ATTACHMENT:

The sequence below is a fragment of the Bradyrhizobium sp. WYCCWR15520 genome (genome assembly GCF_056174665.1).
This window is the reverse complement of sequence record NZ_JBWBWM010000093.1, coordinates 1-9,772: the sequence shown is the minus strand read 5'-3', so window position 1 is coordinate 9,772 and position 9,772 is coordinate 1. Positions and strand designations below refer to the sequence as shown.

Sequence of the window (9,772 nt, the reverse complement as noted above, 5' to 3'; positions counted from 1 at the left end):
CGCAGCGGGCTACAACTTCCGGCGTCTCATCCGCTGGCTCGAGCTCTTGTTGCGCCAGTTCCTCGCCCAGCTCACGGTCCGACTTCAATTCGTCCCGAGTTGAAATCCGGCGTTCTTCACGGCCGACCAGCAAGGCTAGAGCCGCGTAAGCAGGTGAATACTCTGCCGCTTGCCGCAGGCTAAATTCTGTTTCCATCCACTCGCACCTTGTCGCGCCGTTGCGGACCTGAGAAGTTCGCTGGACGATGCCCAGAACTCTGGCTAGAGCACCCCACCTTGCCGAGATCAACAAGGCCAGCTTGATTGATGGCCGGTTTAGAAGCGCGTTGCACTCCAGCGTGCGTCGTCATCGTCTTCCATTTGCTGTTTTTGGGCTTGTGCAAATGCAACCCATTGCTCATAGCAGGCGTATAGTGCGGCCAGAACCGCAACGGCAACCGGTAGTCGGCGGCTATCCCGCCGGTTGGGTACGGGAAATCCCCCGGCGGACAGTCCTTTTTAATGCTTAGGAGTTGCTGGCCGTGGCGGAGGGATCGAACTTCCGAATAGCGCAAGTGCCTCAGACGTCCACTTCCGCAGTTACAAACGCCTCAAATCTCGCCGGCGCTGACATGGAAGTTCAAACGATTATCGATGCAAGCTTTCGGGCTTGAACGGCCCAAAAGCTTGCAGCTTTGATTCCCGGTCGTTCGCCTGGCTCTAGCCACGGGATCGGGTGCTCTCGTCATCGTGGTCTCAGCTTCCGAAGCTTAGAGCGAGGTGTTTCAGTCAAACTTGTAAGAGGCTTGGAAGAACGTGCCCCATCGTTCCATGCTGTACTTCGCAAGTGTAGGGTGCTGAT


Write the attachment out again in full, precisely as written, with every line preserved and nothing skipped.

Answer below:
The sequence below is a fragment of the Bradyrhizobium sp. WYCCWR15520 genome (genome assembly GCF_056174665.1).
This window is the reverse complement of sequence record NZ_JBWBWM010000093.1, coordinates 1-9,772: the sequence shown is the minus strand read 5'-3', so window position 1 is coordinate 9,772 and position 9,772 is coordinate 1. Positions and strand designations below refer to the sequence as shown.

Sequence of the window (9,772 nt, the reverse complement as noted above, 5' to 3'; positions counted from 1 at the left end):
CGCAGCGGGCTACAACTTCCGGCGTCTCATCCGCTGGCTCGAGCTCTTGTTGCGCCAGTTCCTCGCCCAGCTCACGGTCCGACTTCAATTCGTCCCGAGTTGAAATCCGGCGTTCTTCACGGCCGACCAGCAAGGCTAGAGCCGCGTAAGCAGGTGAATACTCTGCCGCTTGCCGCAGGCTAAATTCTGTTTCCATCCACTCGCACCTTGTCGCGCCGTTGCGGACCTGAGAAGTTCGCTGGACGATGCCCAGAACTCTGGCTAGAGCACCCCACCTTGCCGAGATCAACAAGGCCAGCTTGATTGATGGCCGGTTTAGAAGCGCGTTGCACTCCAGCGTGCGTCGTCATCGTCTTCCATTTGCTGTTTTTGGGCTTGTGCAAATGCAACCCATTGCTCATAGCAGGCGTATAGTGCGGCCAGAACCGCAACGGCAACCGGTAGTCGGCGGCTATCCCGCCGGTTGGGTACGGGAAATCCCCCGGCGGACAGTCCTTTTTAATGCTTAGGAGTTGCTGGCCGTGGCGGAGGGATCGAACTTCCGAATAGCGCAAGTGCCTCAGACGTCCACTTCCGCAGTTACAAACGCCTCAAATCTCGCCGGCGCTGACATGGAAGTTCAAACGATTATCGATGCAAGCTTTCGGGCTTGAACGGCCCAAAAGCTTGCAGCTTTGATTCCCGGTCGTTCGCCTGGCTCTAGCCACGGGATCGGGTGCTCTCGTCATCGTGGTCTCAGCTTCCGAAGCTTAGAGCGAGGTGTTTCAGTCAAACTTGTAAGAGGCTTGGAAGAACGTGCCCCATCGTTCCATGCTGTACTTCGCAAGTGTAGGGTGCTGAT